REPORT: Candidate Allegedly Received $162,000 In Taxpayer Funds After Faking Donations

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Jeff Charles Contributor
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A New York state assembly candidate allegedly falsified donations to get more public funding for his campaign, according to an investigation.

Dao Yin, a Chinese-American in Flushing, Queens has allegedly faked campaign donations from members of the community who claim they did not make the donations, according to a New York Times investigative report. He is currently running in the Democratic primary to challenge Assemblyman Ron Kim. (RELATED: ‘Appearances Matter’: Chicago Mayor Spent Over $30,000 In Campaign Funds On Hair And Makeup In One Year)

Campaign records show small donations from people like taxi driver Ahmad Zadran, who is said to have given $40 to Yin’s campaign. His brother and son were listed as giving $25 and $50, respectively, the report noted.

“This is crazy,” Raheem Zadran told the news outlet. “I never donated to this guy. I don’t know who the hell he is.”

His father Ahmad told reporters, “I never donate a penny to anybody.”

The New York Times canvassed the district, speaking with those listed as donors to Yin’s campaign. Di Fan Shen, 88, said campaign filings listing him as a donor were “fake” and insisted, “We don’t get involved in politics.”

In at least one case, one of the listed donors reportedly no longer lives in Yin’s district. Faaizah Abdul-Mani, who was said to have contributed $25 to his campaign told the New York Times, “I don’t even live in Flushing anymore. I moved to Pennsylvania in 2019.”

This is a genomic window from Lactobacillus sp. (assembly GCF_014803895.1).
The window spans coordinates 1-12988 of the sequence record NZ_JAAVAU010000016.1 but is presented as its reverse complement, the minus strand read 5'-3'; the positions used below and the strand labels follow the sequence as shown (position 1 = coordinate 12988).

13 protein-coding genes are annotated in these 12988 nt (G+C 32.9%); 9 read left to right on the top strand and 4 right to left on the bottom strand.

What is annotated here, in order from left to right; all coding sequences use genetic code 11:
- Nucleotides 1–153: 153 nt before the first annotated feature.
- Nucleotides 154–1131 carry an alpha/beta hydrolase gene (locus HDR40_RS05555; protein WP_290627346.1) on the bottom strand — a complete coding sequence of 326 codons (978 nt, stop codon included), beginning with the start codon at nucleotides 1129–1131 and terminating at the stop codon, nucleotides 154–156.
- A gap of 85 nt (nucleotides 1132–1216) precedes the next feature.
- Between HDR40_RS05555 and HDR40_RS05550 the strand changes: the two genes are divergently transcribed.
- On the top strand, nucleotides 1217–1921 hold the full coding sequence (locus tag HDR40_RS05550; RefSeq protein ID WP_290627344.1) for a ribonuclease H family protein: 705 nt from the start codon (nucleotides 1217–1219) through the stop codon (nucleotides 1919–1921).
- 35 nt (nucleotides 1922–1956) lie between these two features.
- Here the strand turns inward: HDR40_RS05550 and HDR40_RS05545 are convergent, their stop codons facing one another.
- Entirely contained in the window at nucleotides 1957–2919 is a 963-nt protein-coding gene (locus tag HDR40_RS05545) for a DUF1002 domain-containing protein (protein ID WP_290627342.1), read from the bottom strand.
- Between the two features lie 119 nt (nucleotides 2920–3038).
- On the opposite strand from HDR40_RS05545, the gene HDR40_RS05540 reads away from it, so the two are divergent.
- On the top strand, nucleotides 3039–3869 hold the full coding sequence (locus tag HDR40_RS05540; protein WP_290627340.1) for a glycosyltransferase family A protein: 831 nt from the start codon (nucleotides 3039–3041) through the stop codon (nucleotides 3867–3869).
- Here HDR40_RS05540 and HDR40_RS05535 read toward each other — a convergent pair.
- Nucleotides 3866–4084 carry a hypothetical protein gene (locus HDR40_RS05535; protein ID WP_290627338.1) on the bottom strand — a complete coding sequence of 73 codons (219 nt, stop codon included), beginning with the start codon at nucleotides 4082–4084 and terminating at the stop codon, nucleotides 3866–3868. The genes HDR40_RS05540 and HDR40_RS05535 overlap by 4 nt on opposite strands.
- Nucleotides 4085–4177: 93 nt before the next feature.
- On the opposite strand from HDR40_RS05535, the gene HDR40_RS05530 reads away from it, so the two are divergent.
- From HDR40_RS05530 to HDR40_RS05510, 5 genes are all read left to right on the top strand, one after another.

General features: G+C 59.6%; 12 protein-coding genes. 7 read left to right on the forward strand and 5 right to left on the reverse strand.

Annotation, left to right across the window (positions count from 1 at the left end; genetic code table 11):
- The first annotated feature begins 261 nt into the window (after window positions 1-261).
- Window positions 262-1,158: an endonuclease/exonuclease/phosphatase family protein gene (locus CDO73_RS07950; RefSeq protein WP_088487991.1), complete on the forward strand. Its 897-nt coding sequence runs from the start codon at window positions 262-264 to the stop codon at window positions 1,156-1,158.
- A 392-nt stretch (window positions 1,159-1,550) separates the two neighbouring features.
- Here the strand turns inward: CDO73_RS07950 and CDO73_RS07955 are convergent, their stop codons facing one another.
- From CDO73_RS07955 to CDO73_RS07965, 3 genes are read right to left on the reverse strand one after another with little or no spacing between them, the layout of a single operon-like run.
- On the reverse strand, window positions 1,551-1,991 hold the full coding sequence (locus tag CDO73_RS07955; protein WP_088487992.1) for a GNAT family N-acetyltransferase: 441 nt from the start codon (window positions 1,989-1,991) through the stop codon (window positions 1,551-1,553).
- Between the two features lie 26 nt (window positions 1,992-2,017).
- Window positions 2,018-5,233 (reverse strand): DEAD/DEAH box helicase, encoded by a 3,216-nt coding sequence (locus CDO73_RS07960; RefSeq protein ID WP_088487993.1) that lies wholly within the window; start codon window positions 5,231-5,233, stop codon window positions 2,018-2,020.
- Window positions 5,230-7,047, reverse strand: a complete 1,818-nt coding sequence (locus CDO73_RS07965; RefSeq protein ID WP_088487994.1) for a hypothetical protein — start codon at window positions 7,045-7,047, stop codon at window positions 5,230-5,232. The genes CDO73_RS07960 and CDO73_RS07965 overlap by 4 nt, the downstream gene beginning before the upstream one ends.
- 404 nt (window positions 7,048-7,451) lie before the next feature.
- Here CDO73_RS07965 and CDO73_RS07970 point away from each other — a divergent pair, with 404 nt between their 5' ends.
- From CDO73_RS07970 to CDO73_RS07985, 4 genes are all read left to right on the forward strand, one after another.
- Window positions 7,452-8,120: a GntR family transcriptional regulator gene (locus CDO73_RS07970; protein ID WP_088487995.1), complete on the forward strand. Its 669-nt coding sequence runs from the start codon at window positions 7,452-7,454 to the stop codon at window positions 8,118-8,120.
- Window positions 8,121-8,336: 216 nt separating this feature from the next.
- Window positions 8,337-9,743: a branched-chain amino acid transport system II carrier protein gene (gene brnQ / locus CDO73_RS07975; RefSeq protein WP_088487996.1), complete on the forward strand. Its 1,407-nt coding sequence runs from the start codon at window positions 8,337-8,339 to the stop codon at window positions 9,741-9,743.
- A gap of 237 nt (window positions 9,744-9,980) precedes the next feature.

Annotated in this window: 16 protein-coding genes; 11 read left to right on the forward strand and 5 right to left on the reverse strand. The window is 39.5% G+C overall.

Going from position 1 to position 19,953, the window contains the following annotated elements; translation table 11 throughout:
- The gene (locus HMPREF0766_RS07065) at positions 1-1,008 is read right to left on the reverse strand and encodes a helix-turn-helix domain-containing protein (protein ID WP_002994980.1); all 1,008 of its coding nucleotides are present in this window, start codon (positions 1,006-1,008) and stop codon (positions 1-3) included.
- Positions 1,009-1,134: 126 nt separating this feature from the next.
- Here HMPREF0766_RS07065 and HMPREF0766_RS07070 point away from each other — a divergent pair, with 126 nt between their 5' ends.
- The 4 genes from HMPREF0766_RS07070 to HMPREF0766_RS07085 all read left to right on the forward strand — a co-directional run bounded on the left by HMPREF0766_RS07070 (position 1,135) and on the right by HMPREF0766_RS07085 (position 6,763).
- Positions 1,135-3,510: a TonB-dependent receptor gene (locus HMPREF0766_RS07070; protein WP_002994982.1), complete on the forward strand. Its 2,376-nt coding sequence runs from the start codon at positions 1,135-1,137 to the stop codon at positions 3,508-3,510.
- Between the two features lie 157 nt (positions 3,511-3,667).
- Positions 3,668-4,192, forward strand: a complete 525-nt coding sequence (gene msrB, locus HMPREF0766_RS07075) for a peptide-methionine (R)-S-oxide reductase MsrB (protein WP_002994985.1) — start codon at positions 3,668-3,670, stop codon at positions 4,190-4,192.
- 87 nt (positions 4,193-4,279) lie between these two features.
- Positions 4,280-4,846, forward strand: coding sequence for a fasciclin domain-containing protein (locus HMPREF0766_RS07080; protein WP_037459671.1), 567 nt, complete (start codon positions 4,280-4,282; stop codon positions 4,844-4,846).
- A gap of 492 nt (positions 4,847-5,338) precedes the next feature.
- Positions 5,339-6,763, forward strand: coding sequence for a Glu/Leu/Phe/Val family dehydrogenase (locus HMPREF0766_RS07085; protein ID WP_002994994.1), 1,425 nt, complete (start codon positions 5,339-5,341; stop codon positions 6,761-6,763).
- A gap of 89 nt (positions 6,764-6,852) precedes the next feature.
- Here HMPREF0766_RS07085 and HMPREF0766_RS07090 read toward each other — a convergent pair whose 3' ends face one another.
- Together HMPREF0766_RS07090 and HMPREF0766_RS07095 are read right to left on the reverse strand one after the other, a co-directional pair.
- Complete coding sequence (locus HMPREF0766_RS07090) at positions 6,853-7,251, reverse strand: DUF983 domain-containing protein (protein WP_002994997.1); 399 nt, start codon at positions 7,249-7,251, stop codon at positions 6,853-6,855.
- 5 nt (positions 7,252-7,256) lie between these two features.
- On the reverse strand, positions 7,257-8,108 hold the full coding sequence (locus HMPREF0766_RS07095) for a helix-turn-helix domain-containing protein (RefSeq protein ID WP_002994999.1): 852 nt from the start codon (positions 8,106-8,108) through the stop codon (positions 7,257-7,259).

New York City’s Campaign Finance program provides public funding for candidates running for office. Under the program, those seeking statewide office can have their funds matched based on small donations between $5 and $250, according to the state’s website.

The candidate allegedly received nearly $163,000 in taxpayer funding after reporting almost $28,000 in donations mostly from small-dollar donors, according to The Times’ report.

When asked about the discrepancies, Yin told the New York Times that he had collected the donations himself and could not explain why some claimed not to have donated to him. He suggested that it could have been a mistake on his part. “The only answer that I can provide you is that 18 (if you said 18 donors) out of 400-500 donors could be a mistake from my campaign,” he said in an email to the New York Times.

Yin’s campaign office denied the claims made by the New York Times and told the Daily Caller that the allegations were a political attack made by Yin’s opponent ahead of the election.

“Mr. Yin is profoundly saddened by the New York Times Article insinuating that he collected the New York State Matching through ‘Fake Donations,’ of which he has no recollection of claimed donors,” Yin’s campaign told the Caller. “Mr. Yin is a complete outsider in terms of fundraising for his campaign.”